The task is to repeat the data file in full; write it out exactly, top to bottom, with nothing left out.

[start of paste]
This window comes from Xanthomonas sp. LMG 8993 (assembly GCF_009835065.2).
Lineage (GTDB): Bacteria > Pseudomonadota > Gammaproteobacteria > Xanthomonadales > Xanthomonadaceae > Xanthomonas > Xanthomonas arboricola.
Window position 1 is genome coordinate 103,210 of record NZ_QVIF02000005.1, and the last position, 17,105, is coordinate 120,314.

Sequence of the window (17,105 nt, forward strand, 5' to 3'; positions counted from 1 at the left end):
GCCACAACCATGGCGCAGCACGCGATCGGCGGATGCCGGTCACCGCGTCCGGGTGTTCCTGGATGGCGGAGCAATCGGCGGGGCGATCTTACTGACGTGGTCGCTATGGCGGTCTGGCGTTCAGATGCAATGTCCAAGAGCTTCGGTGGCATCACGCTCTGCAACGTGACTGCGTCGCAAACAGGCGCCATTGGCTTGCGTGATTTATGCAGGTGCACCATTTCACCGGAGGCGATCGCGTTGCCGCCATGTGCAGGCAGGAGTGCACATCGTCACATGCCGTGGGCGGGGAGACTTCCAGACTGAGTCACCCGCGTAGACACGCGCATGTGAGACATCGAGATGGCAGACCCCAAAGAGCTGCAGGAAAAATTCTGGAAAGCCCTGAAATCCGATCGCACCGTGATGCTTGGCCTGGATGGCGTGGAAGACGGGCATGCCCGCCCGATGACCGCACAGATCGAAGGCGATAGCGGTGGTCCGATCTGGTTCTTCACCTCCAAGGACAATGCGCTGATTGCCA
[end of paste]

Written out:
This window comes from Xanthomonas sp. LMG 8993 (assembly GCF_009835065.2).
Lineage (GTDB): Bacteria > Pseudomonadota > Gammaproteobacteria > Xanthomonadales > Xanthomonadaceae > Xanthomonas > Xanthomonas arboricola.
Window position 1 is genome coordinate 103,210 of record NZ_QVIF02000005.1, and the last position, 17,105, is coordinate 120,314.

Sequence of the window (17,105 nt, forward strand, 5' to 3'; positions counted from 1 at the left end):
GCCACAACCATGGCGCAGCACGCGATCGGCGGATGCCGGTCACCGCGTCCGGGTGTTCCTGGATGGCGGAGCAATCGGCGGGGCGATCTTACTGACGTGGTCGCTATGGCGGTCTGGCGTTCAGATGCAATGTCCAAGAGCTTCGGTGGCATCACGCTCTGCAACGTGACTGCGTCGCAAACAGGCGCCATTGGCTTGCGTGATTTATGCAGGTGCACCATTTCACCGGAGGCGATCGCGTTGCCGCCATGTGCAGGCAGGAGTGCACATCGTCACATGCCGTGGGCGGGGAGACTTCCAGACTGAGTCACCCGCGTAGACACGCGCATGTGAGACATCGAGATGGCAGACCCCAAAGAGCTGCAGGAAAAATTCTGGAAAGCCCTGAAATCCGATCGCACCGTGATGCTTGGCCTGGATGGCGTGGAAGACGGGCATGCCCGCCCGATGACCGCACAGATCGAAGGCGATAGCGGTGGTCCGATCTGGTTCTTCACCTCCAAGGACAATGCGCTGATTGCCA